June 19, 2018, 2:17 pm
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The Triune being in love

THE eleven disciples went to Galilee, to the mountain to which Jesus had ordered them. When they all saw him, they worshiped, but they doubted. Then Jesus approached and said to them, “All power in heaven and on earth has been given to me. Go, therefore, and make disciples of all nations, baptizing them in the name of the Father, and of the Son, and of the Holy Spirit, teaching them to observe all that I have commanded you. And behold, I am with you always, until the end of the age.”

***

In the Old Testament, we have come to know the God of Jesus Christ even if only in words. This is the part of the Bible where we read how God, for the very first time in history, reveals himself in a personal way-both what God does in the world (‘economic Trinity,’ as theologians say) and who God is (‘immanent Trinity’). It is in the Old Testament that we learn that God is the creator of all, the parent whom later we confess as “Abba, Father” (today’s Second Reading). The same Testament narrates that God summons a people to form a personal relationship with him by making a covenant. Thus we can speak today of the Church as “a people brought into unity from the unity of the Father, the Son, and the Holy Spirit” (Lumen Gentium, no. 4). We have come to know even his name. God’s name (YHWH) stands for his ever-presence among his people and for One who will be there always. The Gospel reading for today, said to be a baptismal formula of the early Church, professes faith in that same name (and not name) of God who is Father, Son, and Holy Spirit and who is to be eternally present in world through Jesus (“I am with you always until the end of the age”).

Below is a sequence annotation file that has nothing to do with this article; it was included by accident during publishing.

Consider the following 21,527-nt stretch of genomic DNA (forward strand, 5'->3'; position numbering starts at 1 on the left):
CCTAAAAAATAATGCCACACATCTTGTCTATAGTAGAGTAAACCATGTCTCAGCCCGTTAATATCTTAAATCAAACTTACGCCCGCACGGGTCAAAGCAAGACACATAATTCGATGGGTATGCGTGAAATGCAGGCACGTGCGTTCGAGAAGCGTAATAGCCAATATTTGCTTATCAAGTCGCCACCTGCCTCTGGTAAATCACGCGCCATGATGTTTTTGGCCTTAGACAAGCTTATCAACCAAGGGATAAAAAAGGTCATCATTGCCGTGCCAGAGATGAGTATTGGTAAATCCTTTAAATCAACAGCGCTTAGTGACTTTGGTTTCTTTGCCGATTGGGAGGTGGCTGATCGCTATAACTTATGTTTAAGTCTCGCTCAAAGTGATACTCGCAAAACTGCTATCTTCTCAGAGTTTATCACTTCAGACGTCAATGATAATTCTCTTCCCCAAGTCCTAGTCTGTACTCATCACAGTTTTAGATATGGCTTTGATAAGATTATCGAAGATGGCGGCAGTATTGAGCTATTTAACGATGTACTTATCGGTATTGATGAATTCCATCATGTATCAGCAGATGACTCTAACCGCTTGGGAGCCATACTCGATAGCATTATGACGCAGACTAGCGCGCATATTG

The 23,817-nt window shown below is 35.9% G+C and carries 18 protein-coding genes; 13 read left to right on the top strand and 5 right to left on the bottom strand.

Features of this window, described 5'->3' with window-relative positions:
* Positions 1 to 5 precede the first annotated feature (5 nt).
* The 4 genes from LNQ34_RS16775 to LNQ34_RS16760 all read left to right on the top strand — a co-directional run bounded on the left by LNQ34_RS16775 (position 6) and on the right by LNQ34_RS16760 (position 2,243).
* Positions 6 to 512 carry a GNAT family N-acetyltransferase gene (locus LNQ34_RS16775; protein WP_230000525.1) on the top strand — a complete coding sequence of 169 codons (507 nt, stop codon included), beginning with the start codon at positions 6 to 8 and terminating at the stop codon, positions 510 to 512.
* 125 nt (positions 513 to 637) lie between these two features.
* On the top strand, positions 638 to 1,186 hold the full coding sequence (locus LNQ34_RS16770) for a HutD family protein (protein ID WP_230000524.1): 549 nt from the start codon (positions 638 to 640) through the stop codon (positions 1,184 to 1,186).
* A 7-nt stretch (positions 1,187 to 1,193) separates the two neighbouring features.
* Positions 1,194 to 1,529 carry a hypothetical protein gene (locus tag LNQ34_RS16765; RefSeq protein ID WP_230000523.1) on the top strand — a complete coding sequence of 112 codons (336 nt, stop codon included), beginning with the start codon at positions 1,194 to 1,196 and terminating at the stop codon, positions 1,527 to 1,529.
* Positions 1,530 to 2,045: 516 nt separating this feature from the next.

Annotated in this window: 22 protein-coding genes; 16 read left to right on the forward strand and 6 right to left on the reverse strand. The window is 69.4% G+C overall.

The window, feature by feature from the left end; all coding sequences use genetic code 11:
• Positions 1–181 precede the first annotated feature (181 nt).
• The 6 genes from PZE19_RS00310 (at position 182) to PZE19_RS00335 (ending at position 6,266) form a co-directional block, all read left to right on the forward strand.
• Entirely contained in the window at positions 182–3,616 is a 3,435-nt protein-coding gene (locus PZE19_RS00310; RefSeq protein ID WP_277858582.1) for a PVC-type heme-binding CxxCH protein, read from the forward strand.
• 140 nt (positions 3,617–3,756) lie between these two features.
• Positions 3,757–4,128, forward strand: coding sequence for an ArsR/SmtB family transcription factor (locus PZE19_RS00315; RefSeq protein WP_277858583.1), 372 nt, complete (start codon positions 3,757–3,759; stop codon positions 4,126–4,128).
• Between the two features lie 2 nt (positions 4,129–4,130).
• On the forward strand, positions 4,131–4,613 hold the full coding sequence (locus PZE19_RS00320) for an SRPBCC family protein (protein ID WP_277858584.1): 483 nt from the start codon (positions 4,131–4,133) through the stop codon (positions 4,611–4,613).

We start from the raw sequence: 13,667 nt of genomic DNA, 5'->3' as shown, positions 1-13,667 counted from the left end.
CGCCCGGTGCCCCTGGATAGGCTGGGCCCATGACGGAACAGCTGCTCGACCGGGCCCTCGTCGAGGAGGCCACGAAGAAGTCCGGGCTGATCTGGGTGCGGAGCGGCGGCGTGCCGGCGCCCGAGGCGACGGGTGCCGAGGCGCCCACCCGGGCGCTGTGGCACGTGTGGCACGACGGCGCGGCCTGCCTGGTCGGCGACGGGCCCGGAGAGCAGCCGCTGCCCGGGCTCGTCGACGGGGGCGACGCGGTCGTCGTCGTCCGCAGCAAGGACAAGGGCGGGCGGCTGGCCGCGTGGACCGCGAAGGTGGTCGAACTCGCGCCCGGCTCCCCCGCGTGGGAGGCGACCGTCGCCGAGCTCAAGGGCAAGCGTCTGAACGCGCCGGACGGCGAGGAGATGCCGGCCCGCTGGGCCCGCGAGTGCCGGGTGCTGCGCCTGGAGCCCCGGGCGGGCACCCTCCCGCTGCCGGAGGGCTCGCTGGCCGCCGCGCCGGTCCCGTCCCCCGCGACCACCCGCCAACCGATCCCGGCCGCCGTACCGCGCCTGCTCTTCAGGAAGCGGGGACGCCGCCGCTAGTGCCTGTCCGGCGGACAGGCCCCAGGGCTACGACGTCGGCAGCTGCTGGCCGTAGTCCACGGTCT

“Because he [YHWH] loved your ancestors,” so Moses reminds the Israelites as he ends the first of his three speeches in the Book of Deuteronomy (First Reading). It is the first time in the Bible that the word ‘love’ (Hebrew ’ahab) is used for God. The Israelites are on the plains of Moab waiting to cross over the river Jordan to start life as a nation. Moses recalls for them how they got to this point in their journey, after spending forty years or one generation in the wilderness. Every good thing they have experienced and will experience is due to God’s love toward Israel. Moses even tells them that it was God Who personally (literally, “with his face”) brought them out of Egypt. It may sound corny today, but the reason Moses gives is because of love-God’s love. This assertion comes centuries before the New Testament tells us that “God is love” (1 Jn 4:8) and before modern theologians would suggest that we may comprehend better the wondrous mystery of the Holy Trinity through the affirmation that God is One but also a Triune Being in love.

It is not unfounded then to think that every creation, not only the human being (much less the baptized only), bears the mark of the Holy Trinity. Here we can reread what Moses tells of God to his people: “You must now acknowledge, and fix in your heart, that the LORD is God in the heavens above and on the earth below.” The author of the Book of Wisdom, the last written book in the Old Testament, says it best: “For you [God] love all things that are.”

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– Fr. Randolph C. Flores, SVD
– (May 27, 2018)
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